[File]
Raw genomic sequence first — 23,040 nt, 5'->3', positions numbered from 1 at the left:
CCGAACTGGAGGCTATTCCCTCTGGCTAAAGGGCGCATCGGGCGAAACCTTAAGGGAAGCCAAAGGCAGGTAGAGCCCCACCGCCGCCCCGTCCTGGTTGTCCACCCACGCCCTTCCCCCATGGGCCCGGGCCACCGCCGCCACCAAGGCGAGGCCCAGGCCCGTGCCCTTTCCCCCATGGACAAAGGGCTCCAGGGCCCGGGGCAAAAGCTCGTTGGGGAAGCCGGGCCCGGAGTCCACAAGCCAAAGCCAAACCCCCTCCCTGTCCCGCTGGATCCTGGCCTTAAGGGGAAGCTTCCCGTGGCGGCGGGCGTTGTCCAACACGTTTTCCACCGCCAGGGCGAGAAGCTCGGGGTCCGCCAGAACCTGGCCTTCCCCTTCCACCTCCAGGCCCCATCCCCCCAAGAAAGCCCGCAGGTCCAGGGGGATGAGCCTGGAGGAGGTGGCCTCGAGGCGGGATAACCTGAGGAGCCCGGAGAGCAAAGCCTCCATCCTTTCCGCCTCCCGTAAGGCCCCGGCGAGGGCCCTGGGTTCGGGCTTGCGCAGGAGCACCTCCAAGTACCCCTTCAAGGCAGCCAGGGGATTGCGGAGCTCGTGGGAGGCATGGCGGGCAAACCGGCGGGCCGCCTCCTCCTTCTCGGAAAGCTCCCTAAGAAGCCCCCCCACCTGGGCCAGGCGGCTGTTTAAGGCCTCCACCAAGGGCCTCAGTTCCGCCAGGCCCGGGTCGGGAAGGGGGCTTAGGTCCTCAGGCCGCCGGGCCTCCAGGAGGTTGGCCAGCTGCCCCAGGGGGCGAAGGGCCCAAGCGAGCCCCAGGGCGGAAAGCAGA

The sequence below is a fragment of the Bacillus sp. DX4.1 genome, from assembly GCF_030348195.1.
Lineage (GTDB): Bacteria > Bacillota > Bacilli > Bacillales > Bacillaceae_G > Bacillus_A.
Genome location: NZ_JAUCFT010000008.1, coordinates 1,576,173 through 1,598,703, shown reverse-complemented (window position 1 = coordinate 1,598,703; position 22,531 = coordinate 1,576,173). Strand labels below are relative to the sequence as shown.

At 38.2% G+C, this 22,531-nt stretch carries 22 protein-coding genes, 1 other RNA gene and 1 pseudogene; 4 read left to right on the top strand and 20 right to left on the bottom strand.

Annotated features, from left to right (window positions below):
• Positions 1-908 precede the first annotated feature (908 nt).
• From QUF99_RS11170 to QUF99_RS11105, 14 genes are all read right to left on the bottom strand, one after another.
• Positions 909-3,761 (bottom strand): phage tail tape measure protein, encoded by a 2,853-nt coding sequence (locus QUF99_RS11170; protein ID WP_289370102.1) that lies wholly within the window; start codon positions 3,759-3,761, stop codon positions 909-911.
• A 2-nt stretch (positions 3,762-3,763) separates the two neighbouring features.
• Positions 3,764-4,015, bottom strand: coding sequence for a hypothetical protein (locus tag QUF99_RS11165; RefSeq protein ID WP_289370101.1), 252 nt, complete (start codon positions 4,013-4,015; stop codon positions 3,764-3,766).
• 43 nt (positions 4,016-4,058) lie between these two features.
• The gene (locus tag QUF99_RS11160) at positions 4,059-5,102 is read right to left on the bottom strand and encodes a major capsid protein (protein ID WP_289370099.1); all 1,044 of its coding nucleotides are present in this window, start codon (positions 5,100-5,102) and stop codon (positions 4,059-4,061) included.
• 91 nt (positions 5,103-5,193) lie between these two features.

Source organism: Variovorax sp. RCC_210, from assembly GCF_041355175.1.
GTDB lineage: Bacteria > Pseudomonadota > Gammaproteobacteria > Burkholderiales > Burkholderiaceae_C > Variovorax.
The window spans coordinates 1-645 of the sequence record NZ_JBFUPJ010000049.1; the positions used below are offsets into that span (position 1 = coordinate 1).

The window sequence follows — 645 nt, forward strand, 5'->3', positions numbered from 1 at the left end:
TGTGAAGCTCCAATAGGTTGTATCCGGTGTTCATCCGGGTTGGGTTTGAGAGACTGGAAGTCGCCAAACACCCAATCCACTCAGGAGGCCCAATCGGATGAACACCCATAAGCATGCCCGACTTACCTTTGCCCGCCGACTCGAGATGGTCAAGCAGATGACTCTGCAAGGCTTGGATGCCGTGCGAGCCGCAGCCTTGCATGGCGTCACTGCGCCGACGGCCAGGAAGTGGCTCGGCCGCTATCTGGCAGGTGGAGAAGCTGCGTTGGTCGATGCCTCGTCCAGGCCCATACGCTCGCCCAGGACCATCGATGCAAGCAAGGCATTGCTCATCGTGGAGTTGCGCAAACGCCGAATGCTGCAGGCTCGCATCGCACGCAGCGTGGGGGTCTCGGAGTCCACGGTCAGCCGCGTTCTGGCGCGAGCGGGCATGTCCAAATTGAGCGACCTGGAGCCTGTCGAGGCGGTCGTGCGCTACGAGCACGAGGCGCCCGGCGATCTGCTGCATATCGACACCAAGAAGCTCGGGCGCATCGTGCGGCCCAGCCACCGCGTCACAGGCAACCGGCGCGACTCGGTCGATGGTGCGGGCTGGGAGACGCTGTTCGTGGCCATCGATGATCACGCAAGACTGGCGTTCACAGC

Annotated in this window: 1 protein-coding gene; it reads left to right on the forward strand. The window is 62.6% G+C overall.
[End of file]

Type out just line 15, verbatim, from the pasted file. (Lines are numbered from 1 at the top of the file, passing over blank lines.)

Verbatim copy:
• 91 nt (positions 5,103-5,193) lie between these two features.